Visa U.S.A. wants to test some of the limits of smart card technology in an 18-month pilot announced this week with MBNA Corp. in Wilmington, Del.
In what is billed as a major corporate-campus showcase of multiple- application capabilities, 3,000 MBNA employees will use cards produced by De La Rue Card Systems.
The Visa Cash stored-value service will coexist on the cards with the Visa Smart Credit function and a frequent-shopper point system for rewards from designated merchants.
MBNA will also offer two other variations: disposable Visa Cash cards with a maximum value of $10; and reloadable cards that can store up to $100 in electronic cash as well as up to nine different loyalty applications.
The test emphasizes Visa's resolve to boost smart card activity in the United States. MBNA could prove a strong ally, given that it is second only to Citicorp in credit card issuing and has owned a seat on the board of MasterCard International, parent of the rival Mondex smart card system.
MBNA joins longtime Visa loyalist BankAmerica Corp. as an in-house experimenter with Visa Cash and other chip-based applications.
"This is an opportunity for us to test a system that we think will represent a significant development in the industry in years to come," said Brian D. Dalphon, senior executive vice president of MBNA.
MBNA vice chairman David Nelms said the company is exploring how to "enhance the value of our core credit products," whether by combining many features on a card or "using the power of the chip to provide more flexible rewards programs."
Loyalty points in the pilot will be attached to chip-based purchases. For example, daily purchases of coffee might earn the 10th cup free, or three restaurant meals earn a fourth free.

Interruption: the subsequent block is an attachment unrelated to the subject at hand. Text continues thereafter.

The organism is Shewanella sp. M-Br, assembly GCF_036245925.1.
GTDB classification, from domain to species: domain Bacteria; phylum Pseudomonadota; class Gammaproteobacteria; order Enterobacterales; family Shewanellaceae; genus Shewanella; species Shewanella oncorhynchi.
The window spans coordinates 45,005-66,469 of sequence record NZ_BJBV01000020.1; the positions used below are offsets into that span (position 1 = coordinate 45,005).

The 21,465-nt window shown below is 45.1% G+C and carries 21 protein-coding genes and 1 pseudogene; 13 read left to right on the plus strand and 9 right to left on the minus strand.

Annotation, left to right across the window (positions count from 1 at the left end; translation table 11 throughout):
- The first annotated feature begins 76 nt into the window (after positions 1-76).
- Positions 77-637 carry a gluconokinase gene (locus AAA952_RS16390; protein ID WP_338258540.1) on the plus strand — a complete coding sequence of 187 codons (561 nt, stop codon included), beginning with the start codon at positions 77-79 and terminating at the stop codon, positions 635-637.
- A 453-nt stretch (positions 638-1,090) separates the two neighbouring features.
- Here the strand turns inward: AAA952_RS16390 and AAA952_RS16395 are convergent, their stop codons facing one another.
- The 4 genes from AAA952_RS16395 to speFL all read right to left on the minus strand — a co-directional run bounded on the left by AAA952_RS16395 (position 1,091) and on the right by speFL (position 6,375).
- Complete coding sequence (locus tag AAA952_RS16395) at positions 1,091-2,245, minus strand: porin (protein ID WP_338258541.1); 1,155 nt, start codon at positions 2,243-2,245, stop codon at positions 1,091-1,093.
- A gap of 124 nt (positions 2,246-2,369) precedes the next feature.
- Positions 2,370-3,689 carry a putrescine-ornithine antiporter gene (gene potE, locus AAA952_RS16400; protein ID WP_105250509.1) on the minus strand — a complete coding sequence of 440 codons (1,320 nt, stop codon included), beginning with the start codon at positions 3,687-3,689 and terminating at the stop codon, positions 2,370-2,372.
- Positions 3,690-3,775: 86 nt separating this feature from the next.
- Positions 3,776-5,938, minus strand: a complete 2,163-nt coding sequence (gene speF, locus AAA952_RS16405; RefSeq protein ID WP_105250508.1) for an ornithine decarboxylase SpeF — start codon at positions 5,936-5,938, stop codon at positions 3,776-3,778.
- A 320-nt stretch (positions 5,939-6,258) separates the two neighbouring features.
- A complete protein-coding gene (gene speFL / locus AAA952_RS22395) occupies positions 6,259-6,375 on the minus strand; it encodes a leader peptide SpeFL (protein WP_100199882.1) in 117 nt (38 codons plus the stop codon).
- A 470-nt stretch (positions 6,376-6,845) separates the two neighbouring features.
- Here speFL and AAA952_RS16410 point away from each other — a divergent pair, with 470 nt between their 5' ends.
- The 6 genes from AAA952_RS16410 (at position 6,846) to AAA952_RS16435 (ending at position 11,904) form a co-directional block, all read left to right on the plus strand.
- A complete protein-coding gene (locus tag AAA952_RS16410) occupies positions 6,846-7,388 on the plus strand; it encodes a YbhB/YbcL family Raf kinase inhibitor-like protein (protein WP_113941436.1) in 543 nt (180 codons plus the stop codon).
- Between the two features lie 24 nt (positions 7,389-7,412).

MBNA has more than 500 university or college affinity credit cards and might look to those campuses as outlets for the multiple features, Mr. Dalphon said.
The MBNA pilot will not run on the Java open platform standard that Visa is promoting worldwide, but "that is simply a matter of the availability of the technology," said Visa U.S.A. senior vice president Diana Knox.
De La Rue said it has the Java technology with "dynamic reloading" of applications available if MBNA decides to use it. "The future of smart cards lies in sophisticated, multifunction chips like the ones to be used in this pilot," said David Stonely, De La Rue's president for North America in Exton, Pa.
Technologists like Jerome Svigals, a Redwood City, Calif.-based consultant, have pointed out applications are currently limited by the available memory chips on cards. "It is a good experiment and they are going to get experience," he said of Visa and MBNA, "but I don't think it is a good consumer test."
He contended Mondex's recently announced loyalty pilot with Burger King and Chase Manhattan Bank in the New York area is a more valid gauge of public response.
"Rather than being a test of the technology platform, this is a test of whether or not MBNA can demonstrate added utility to their cardholders," Ms. Knox said.
"Closed environments are a good way for smart cards to emerge, but to do it on an open platform you do need a financial institution that is prepared to put muscle behind it," said Mr. Stonely. "In the end that is where the world is going and MBNA's commitment is an example of that."